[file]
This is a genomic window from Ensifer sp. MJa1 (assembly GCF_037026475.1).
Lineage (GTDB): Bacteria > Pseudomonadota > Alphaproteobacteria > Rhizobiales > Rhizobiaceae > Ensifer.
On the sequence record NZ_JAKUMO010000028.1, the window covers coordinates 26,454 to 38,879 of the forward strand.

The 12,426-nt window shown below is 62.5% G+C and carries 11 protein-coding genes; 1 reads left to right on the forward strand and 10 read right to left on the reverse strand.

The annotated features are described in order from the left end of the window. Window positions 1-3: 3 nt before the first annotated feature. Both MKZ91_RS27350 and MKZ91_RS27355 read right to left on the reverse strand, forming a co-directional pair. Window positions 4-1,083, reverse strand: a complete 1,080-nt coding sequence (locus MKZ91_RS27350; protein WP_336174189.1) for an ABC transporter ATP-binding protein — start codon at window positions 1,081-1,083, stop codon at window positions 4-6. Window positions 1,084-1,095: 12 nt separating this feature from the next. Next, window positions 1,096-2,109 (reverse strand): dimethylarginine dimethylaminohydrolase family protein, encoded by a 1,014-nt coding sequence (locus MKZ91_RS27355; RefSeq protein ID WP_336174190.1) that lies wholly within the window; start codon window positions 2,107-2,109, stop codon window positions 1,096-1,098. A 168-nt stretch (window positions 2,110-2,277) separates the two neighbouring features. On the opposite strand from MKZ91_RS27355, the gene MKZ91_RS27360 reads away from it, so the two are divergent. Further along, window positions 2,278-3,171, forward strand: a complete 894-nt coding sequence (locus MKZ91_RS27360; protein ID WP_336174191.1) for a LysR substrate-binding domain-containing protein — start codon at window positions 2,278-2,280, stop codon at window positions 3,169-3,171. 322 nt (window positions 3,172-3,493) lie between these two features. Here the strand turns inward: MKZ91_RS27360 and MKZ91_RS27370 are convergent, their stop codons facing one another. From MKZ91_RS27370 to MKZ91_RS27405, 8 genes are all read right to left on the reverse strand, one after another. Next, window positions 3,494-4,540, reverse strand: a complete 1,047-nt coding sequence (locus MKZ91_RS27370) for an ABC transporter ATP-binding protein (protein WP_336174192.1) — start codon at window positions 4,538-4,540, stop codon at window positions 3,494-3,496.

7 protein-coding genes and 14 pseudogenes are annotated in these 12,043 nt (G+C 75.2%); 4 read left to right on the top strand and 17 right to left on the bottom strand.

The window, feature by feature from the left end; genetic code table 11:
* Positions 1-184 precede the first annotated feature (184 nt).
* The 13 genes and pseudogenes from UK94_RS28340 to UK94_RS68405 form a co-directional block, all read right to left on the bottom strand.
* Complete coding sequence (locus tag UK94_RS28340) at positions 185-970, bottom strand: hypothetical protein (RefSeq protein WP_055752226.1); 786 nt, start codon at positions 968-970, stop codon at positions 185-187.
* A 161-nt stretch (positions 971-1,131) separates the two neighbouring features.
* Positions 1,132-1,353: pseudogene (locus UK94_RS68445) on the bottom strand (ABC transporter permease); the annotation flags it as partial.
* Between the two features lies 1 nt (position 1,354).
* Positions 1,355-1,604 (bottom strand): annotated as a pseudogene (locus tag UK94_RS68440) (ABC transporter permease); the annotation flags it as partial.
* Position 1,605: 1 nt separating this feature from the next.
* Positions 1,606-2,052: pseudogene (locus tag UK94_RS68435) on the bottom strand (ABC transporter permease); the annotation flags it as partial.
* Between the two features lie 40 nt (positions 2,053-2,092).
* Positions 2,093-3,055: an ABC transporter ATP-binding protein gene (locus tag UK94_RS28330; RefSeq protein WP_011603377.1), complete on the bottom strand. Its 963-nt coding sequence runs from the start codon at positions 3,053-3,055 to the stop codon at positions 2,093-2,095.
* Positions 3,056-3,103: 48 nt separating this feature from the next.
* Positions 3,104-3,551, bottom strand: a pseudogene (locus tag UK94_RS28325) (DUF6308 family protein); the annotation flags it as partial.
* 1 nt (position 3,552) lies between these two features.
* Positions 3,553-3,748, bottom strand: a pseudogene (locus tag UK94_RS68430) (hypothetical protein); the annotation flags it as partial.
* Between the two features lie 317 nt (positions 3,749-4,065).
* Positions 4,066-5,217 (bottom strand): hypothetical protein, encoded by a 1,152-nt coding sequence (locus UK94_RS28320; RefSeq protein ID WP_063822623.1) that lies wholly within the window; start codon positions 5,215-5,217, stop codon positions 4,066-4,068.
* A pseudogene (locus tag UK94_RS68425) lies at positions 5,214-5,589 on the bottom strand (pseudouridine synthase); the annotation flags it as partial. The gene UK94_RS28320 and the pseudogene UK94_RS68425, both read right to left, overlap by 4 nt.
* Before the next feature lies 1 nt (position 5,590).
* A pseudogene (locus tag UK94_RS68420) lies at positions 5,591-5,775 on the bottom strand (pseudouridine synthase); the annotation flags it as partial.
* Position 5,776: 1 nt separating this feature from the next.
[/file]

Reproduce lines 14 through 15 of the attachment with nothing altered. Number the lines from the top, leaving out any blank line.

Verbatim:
* Positions 1,355-1,604 (bottom strand): annotated as a pseudogene (locus tag UK94_RS68440) (ABC transporter permease); the annotation flags it as partial.
* Position 1,605: 1 nt separating this feature from the next.